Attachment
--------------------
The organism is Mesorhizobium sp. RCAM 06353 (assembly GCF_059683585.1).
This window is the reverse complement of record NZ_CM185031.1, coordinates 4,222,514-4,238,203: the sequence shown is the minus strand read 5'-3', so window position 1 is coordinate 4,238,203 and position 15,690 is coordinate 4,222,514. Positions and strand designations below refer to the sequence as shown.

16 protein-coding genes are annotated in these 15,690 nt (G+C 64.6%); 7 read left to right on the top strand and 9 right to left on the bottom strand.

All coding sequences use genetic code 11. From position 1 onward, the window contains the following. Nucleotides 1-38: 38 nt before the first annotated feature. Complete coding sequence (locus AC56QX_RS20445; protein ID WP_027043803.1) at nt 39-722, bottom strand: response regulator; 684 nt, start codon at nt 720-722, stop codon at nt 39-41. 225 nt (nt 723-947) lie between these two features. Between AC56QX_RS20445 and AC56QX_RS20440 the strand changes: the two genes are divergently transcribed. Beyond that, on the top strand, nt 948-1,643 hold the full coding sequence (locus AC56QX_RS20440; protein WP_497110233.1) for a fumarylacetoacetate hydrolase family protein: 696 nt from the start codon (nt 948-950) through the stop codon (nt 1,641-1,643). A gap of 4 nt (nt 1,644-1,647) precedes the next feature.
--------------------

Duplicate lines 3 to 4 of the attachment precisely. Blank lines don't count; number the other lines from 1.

16 protein-coding genes are annotated in these 15,690 nt (G+C 64.6%); 7 read left to right on the top strand and 9 right to left on the bottom strand.

All coding sequences use genetic code 11. From position 1 onward, the window contains the following. Nucleotides 1-38: 38 nt before the first annotated feature. Complete coding sequence (locus AC56QX_RS20445; protein ID WP_027043803.1) at nt 39-722, bottom strand: response regulator; 684 nt, start codon at nt 720-722, stop codon at nt 39-41. 225 nt (nt 723-947) lie between these two features. Between AC56QX_RS20445 and AC56QX_RS20440 the strand changes: the two genes are divergently transcribed. Beyond that, on the top strand, nt 948-1,643 hold the full coding sequence (locus AC56QX_RS20440; protein WP_497110233.1) for a fumarylacetoacetate hydrolase family protein: 696 nt from the start codon (nt 948-950) through the stop codon (nt 1,641-1,643). A gap of 4 nt (nt 1,644-1,647) precedes the next feature.